?.let vs if not null


What is actually the difference and what is the preferred to use:

variable?.let { //... }


if (variable != null) { //... }


Case 2 doesn’t work with mutating properties, instead in case 1 the variable it is always not null.


While I use the first for the reason described by fvasco (you’d have to use varable!! in many cases), I don’t find it to be really clear for those new to the language. To address, I created a function whenNotNull(), which I can use as:

whenNotNull(variable) { }

This seems slightly more self documenting and understable from my perspective.


Could you please share that funciton? There is an simple if (variable != null) statement inside? :smiley:

I just made this:

fun Any?.notNull(f: ()-> Unit){
    if (this != null){

so we can use

var s: String? = null`

    println("s is not null")

What about this approach in comparison to 1) and 2) ?


My function is

inline fun <T:Any, R> whenNotNull(input: T?, callback: (T)->R): R? {
    return input?.let(callback)

The version with the receiver would also work fine; just a variation on a theme.


Another option is to use an immutable copy

val copy = variable
if (copy != null) {
  // copy is guaranteed to be to non-nullable whatever you do


I just found out the difference i was looking for, from this video: https://www.youtube.com/watch?v=0sPzDwS55wM&list=WL

When i use an if statement with a var, the var can be changed by some other thread in the middle of my if statement, whilst with ?.let {}, the var is read only once and then used inside the let closure, i suppose similarly to the copy method suggested by @Filipp.Riabchun

So as i assume all var variables in kotlin are volatile, the ?.let method is more preferred with them, while with val there is no difference between let and if


Variables in Kotlin are not any more volatile than they are in Java. They certainly don’t get the volatile keyword. Kotlin does however try to be thread-safe by default though as long as you don’t break your thread safety yourself (you need to provide some sort of synchronization (volatile, synchronized, locks)).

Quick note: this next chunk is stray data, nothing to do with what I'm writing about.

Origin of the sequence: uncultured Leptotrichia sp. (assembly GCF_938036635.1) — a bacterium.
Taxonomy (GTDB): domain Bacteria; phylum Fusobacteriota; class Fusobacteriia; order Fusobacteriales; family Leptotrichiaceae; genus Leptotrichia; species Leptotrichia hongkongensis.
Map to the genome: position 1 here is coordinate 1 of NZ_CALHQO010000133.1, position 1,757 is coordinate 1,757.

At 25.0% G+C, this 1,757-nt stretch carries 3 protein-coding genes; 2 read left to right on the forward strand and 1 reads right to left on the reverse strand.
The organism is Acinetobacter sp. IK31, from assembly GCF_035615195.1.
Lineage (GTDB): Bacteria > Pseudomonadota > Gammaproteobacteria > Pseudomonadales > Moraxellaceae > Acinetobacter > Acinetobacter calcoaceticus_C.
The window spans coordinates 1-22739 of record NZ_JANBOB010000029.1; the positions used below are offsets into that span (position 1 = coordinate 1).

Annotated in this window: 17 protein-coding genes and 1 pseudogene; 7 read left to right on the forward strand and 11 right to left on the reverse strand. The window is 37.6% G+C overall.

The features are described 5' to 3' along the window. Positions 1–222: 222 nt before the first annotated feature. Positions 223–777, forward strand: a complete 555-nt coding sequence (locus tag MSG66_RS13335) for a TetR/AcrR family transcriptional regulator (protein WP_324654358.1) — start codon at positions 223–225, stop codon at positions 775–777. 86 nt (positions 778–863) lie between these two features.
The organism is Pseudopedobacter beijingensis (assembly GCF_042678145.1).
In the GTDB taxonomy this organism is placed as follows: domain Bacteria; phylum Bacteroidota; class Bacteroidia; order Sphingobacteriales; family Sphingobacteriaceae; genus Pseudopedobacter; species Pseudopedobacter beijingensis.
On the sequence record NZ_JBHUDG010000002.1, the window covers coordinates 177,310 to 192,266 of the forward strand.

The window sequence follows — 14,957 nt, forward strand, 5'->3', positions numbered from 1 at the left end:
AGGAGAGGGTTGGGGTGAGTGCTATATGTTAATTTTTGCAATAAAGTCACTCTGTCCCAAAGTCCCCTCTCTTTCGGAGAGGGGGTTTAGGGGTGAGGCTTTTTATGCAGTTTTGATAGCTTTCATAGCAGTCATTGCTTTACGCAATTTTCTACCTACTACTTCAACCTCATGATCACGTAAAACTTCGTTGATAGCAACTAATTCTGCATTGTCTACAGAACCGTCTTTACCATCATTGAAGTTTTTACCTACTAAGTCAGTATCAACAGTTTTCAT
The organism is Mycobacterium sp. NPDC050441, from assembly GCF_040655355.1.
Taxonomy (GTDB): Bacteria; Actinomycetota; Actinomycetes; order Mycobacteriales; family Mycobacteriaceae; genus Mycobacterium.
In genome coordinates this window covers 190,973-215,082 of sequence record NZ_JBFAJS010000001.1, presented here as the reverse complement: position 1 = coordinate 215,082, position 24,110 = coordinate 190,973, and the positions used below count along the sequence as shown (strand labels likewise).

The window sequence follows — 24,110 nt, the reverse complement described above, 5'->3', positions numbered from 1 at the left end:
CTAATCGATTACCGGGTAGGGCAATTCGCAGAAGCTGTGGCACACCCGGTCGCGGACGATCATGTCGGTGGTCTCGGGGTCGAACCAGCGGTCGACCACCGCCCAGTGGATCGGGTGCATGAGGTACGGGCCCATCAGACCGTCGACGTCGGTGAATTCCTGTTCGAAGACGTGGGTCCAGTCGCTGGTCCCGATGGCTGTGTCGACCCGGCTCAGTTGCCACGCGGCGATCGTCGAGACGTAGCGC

It’s not about thread safety, it’s about null-safety. Kotlin tries to provide null-safety even when the variable could be changed from another thread. If you checked your local variable and it’s not null, nothing in the world could make it null, so Kotlin compiler allows to treat is as a non-null value. If you checked your field and it’s not null, it could become null at any moment, so if you use it after check, Kotlin still can’t guarantee that NPE won’t fire, so it doesn’t allow you to use it as a non-null value.

That’s not convenient, if you ask me. In 99.99% cases fields are not shared between threads, so I would take a theoretical risk of getting NPE over a convenience (or just introduce implicit local variable automatically). There are too many cases when I’m copying field to local variable just so null-check would work.


This is not about thread safety as you wrote. The field could be set to null by the current thread during any random method call or whatever.

if(field != null) {
    doSomething() // could set field to null
    field.foo() // nobody can guarantee here that field is != null

And automatically copying to a local variable doesn’t make sense here because it changes semantics in case you want to change the field somewhere.


I took the liberty to update your code:

fun <T : Any> T?.notNull(f: (it: T) -> Unit) {
    if (this != null) f(this)

This way if you have something like this, it will compile:

    val someString: String? = null
    someString.notNull { doSomething(it) }

    fun doSomething(param: String) {
        // do your stuff here


Do we really need to declare concrete type here T:Any?